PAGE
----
“It is true,” replied Mr. Roosevelt quietly but earnestly, “that I have a wife and five children depending upon me for support. It is equally true that no one has been more earnest in trying to bring on this war for the sake of our national honor than myself. Therefore it is my duty as well as my great pleasure to help prosecute it to a successful termination to the fullest extent of my ability, thereby helping to make this the greatest and best nation on the face of the earth, which my children can enjoy after I am gone.”
Accordingly he proceeded to organize the First Cavalry Volunteers, familiarly known as the Rough Riders, of which he was at first lieutenant colonel, and then colonel before the end of the war. The history of this regiment in-  cludes the history of the most important field operations of the Spanish-American War and needs no repetition here. His indomitable energy was well exhibited in the way he ignored and over-rode the yards of red tape in the War Department, which anyone else would have felt obliged to unwind with due ceremony. It was due entirely to the leader himself that the most useful and successful of all the regiments sent to Cuba arrived in time for action. At the time of the battle of Manilla [sic], knowing that the supply of ammunition had necessarily been greatly reduced, Mr. Roosevelt was acting Secretary of the Navy and at once without further notice ordered a full supply of ammunition sent from California to Dewey’s command.
Immediately after his return, he was elected governor of New York and filled that office with conspicuous ability. He gave up his own desire to run for this office again in obedience to the universal demand of the Republican party that he should become their candidate for vice president. This action of Roosevelt’s in sacrificing his own preferences for the good of his party is quite similar to that of President Lincoln in 1856. When he was within six votes of election to the United States senatorship, Lincoln gave up his claim on it to Judge Trumbull, who was supported by only six votes, because these six would not yield and vote for himself, in order that the Republican party might be successful in the election. This generous action on Lincoln’s part secured him the unanimous support of his party against Douglas for United States senator in 1858. While Mr. Lincoln was not successful in that campaign, the great ability shown in joint debates with Judge Douglas secured for him the nomination and election to the presidency in 1860. So in giving up the really preferable goverornship [sic] in order to add his personal strength to the national ticket, Roosevelt has unexpectedly attained the same high office.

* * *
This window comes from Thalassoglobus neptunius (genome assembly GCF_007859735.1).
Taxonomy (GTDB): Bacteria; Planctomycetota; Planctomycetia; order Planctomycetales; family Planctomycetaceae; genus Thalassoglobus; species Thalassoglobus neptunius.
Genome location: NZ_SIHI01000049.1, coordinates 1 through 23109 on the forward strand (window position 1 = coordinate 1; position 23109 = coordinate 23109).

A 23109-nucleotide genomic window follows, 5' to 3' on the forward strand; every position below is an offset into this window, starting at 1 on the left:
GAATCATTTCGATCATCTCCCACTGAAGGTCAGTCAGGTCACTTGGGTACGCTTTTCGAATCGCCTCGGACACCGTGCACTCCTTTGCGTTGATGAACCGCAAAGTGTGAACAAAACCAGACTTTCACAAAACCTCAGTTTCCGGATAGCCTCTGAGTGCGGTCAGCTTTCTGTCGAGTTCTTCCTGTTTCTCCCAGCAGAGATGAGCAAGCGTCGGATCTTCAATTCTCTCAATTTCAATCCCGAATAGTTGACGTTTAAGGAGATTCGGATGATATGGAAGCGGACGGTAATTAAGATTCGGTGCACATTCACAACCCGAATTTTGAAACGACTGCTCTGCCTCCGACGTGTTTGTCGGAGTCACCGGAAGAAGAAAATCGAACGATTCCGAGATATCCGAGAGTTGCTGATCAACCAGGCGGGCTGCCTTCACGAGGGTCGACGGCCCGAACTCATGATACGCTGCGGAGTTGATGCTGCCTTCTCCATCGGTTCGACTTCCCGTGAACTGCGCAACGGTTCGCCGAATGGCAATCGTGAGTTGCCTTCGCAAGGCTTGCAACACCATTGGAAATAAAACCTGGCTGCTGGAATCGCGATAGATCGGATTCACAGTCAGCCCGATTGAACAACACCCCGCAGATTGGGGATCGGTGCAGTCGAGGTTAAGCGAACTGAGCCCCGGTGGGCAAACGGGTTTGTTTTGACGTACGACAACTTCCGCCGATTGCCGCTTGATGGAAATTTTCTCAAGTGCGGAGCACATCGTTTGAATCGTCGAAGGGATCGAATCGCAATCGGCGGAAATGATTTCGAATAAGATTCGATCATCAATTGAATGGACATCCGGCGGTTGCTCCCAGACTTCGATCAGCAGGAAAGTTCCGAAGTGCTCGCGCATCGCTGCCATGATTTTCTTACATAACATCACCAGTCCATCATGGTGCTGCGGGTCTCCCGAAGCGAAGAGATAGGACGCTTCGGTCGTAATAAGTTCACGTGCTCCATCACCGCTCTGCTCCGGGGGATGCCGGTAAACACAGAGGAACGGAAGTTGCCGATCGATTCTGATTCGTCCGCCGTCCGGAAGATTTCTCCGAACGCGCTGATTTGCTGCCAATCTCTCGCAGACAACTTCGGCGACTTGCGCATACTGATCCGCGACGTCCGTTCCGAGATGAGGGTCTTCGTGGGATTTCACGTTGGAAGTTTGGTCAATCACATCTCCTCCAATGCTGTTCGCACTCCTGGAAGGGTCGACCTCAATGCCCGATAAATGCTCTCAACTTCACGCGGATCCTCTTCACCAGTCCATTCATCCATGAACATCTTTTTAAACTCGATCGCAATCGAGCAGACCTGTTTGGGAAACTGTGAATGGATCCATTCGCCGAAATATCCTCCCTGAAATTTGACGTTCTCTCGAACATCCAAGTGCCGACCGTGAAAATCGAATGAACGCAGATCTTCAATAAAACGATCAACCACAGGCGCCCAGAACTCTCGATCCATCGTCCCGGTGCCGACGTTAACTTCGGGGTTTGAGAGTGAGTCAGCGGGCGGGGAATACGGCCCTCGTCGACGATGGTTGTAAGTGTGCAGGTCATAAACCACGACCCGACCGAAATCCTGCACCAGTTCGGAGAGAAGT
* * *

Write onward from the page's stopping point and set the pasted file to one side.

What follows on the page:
During the campaign he displayed his present wonderful powers of physical endurance by traveling over 21,000 miles throughout the country, making speeches everywhere and still farther increasing his popularity with the masses of the people. During the few months that he was allowed to remain vice president, he presided with conspicuous ability over one extra session of the senate and made several trips through the country attending public functions and making speeches.
Now for the fifth time in our history, the necessity of having a very able man as vice president has been forced upon us by the death of our chief executive. Roosevelt is the youngest president we ever had; yet nothing demonstrates the wisdom of our political institutions more than the fact that he is older and more experienced than most of the present rulers of Europe. He is forty-three the 27th of this month, while the Emperor of Germany is forty-two, the King of Portugal thirty-eight,  the Czar of Russia thirty-three, the King of Italy thirty-two, the Queen of Holland twenty-one, and the King of Spain fifteen.
In conclusion, Roosevelt may be said to combine in his own person the most prominent qualities of our most conspicuous presidents, the purity of character of George Washington, the scholarly attainments of John Adams, the iron will of Andrew Jackson, the intense patriotism of Abraham Lincoln, the persistency of purpose of U. S. Grant, the “bull-dog” tenacity of Grover Cleveland, and the wide popularity of William McKinley.